Scientists at the Nanyang Technological University (NTU) in Singapore have developed a smart window that is able to tint itself blue, partially blocking incoming light, without the need for an external power source. The device also functions as a small transparent battery that recharges on its own simply by interacting with the oxygen in its surroundings.
Indoor cooling can make up a sizeable percentage of a building’s power consumption. To help with the problem, we’ve seen a number of “smart windows” pop up that act as high-tech shutters to shield incoming light during those hot sunny days.
The prototypes we’ve seen so far – whether designed for use in buildings or public transport, controllable with a light switch or wirelessly through a smartphone – generally rely on an external power source to function, which is both a hindrance and an ongoing additional cost. And though they are better looking and make for techier gadgets than your standard blinds or curtains, in the end, even the self-powered models are fairly limited in their functionality.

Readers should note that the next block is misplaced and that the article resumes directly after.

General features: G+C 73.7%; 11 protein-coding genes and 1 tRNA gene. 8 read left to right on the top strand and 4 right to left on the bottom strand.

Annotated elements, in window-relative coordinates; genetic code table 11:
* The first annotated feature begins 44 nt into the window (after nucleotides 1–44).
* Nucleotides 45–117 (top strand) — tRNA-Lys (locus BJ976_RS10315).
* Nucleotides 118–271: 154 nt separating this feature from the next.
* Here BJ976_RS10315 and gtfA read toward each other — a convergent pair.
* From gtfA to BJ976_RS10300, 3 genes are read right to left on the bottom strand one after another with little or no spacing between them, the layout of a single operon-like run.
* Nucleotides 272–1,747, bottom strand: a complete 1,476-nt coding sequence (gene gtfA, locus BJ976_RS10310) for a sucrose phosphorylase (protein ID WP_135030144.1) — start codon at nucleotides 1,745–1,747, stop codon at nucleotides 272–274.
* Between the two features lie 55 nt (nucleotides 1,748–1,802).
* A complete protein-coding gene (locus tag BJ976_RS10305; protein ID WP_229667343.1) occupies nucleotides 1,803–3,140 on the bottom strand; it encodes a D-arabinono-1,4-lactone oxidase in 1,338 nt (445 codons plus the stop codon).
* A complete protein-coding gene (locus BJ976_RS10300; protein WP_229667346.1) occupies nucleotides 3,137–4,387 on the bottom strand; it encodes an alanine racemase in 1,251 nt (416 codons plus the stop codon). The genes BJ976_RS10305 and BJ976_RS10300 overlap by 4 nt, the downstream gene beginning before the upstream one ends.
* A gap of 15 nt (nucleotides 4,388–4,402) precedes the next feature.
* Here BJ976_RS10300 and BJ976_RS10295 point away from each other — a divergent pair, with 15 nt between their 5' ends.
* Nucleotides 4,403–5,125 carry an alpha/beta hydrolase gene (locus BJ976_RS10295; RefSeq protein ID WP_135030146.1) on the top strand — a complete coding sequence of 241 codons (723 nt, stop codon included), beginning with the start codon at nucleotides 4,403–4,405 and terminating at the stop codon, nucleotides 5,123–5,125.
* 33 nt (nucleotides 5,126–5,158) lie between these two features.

Professor Sun Xiaowei and colleagues at NTU have developed a self-powered smart window that is bi-functional. It can not only tint itself blue at the flip of a switch, but also act as a transparent electrochemical battery that can slowly charge itself by absorbing oxygen from it surroundings.
The window consists of two glass panes connected by electrical cables, with an oxygen-carrying liquid electrolyte in between them. The panes are wrapped inside a transparent conductive coating which is attached to an aluminum foil on one side and coated with an oxygen-sensitive blue dye on the other.
For More Details: Self-tinting “breathing” window doubles as a transparent battery